News Video | Policy | GPs | Hospitals | Medical | Mental Health | Welfare | Search

 

Hawke’s Bay children benefit from Trust funds

MEDIA RELEASE

5 December 2003

24 more Hawke’s Bay children to benefit from Princess Alexandra Medical Trust funds

Thanks to the generosity of the Princess Alexandra Medical Trust, 24 more Hawke’s Bay children will undergo surgery this Saturday to have grommets inserted in their ears.

In August this year, the Trust funded 24 grommet procedures.

Grommet surgery is very successful in reducing the impact and incidence of glue ear in children. Small plastic devices, shaped like miniature cotton reels, are inserted into the ear- drum to allow any build up of fluid to drain away.

Glue ear occurs when there is a build up of fluid behind the ear-drum which thickens and has the effect of ‘dulling’ a child’s hearing. When hearing is impaired, this can have a profound effect on speech, learning and behaviour.

Otolaryngologist, Dr David Grayson said it is an effective operation which is carried out as day surgery.

The Princess Alexandra Medical Trust, which was established in 1975 assists people in need of medical assistance.

Manager of surgical services, Karen Orsborn, said “This surgery is over and above what we are funded to provide, so it’s excellent news for these children, and we’re very grateful to the Princess Alexandra Medical Trust for their generosity. “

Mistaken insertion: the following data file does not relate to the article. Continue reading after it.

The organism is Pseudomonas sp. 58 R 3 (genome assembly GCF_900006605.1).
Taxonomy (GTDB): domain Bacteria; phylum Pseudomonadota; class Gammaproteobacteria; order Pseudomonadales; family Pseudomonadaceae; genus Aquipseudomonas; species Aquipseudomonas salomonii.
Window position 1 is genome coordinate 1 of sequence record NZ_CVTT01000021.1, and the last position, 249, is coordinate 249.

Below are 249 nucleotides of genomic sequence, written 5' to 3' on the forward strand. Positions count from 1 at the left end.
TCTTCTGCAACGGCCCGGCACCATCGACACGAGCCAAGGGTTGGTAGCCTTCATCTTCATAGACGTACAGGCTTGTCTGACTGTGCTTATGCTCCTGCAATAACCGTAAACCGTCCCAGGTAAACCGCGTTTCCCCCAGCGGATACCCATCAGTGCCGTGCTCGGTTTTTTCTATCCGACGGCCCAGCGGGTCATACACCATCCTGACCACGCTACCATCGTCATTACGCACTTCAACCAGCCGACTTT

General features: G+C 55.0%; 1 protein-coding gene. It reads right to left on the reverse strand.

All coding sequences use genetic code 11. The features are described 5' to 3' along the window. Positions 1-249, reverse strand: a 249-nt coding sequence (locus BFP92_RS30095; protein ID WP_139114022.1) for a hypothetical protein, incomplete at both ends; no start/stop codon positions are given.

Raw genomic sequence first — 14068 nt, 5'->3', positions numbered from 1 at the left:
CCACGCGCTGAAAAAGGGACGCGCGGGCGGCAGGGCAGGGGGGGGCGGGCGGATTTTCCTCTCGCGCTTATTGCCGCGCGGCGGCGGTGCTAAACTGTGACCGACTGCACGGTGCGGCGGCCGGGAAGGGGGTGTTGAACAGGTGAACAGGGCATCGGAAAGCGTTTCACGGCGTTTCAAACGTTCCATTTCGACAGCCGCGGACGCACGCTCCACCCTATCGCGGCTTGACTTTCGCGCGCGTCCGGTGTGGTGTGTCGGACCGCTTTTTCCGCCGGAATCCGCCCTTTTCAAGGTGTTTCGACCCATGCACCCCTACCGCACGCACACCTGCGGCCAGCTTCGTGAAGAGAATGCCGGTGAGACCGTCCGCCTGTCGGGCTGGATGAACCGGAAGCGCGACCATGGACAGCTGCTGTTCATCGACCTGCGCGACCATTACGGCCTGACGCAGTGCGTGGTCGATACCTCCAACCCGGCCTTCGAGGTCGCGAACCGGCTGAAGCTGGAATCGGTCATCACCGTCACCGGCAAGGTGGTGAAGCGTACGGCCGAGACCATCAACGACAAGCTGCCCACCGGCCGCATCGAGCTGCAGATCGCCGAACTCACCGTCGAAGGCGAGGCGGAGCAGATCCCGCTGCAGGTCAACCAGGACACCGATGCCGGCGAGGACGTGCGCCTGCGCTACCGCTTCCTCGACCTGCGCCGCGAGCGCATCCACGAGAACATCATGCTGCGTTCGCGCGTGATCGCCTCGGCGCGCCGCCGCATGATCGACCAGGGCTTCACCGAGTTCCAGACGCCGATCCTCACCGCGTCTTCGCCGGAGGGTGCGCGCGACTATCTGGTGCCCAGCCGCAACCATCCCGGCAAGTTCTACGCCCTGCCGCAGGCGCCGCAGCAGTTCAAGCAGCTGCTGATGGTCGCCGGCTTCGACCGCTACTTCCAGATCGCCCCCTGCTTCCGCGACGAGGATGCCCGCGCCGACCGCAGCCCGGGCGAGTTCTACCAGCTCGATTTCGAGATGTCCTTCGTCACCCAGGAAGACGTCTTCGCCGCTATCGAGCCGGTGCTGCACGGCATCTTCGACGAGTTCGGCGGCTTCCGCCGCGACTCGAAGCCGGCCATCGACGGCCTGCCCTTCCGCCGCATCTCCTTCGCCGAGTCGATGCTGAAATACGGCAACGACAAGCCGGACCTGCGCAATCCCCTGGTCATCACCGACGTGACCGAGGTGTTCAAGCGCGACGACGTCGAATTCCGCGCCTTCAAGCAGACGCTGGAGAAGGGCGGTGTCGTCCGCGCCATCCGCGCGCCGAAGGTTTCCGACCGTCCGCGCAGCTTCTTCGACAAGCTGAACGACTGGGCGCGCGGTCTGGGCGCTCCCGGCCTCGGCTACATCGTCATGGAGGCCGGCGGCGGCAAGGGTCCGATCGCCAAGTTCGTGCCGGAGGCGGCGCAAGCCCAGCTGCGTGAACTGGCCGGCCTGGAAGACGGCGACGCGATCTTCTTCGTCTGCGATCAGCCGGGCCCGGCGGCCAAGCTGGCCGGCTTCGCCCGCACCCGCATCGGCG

“The 24 who were selected to have surgery this Saturday are those who are considered to be in the highest need.

“I would also like to acknowledge the efforts of our theatre staff and otolaryngologist, (Ear, Nose & Throat) surgeon, Dr Paul Mason, who will be working on Saturday to ensure these children get their grommets,” Karen Orsborn said.

END

© Scoop Media

 
 
 
Culture Headlines | Health Headlines | Education Headlines

 
Legendary Bassist David Friesen Plays Wellington’s Newest Jazz Venue

Friesen is touring New Zealand to promote his latest album Another Time, Another Place, recorded live at Auckland's Creative Jazz Club in 2015. More>>

Howard Davis Review: The Father - Descending Into The Depths of Dementia

Florian Zeller's dazzling drama The Father explores the effects of a deeply unsettling illness that affects 62,000 Kiwis, a number expected to grow to 102,000 by 2030. More>>


Howard Davis Review: Blade Runner Redivivus

When Ridley Scott's innovative, neo-noir, sci-fi flick Blade Runner was originally released in 1982, at a cost of over $45 million, it was a commercial bomb. More>>

14-21 October: New Zealand Improv Festival In Wellington

Imagined curses, Shibuya’s traffic, the apocalypse, and motherhood have little in common, but all these and more serve as inspiration for the eclectic improvised offerings coming to BATS Theatre this October for the annual New Zealand Improv Festival. More>>

ALSO:

Bird Of The Year Off To A Flying Start

The competition asks New Zealanders to vote for their favourite bird in the hopes of raising awareness of the threats they face. More>>

Scoop Review Of Books:
Jenny Abrahamson's John & Charles Enys: Castle Hill Runholders, 1864-1891

This volume will be of interest to a range of readers interested in the South Island high country, New Zealand’s natural environment, and the history of science. More>>

 
 
 
 
 

LATEST HEADLINES

  • CULTURE
  • HEALTH
  • EDUCATION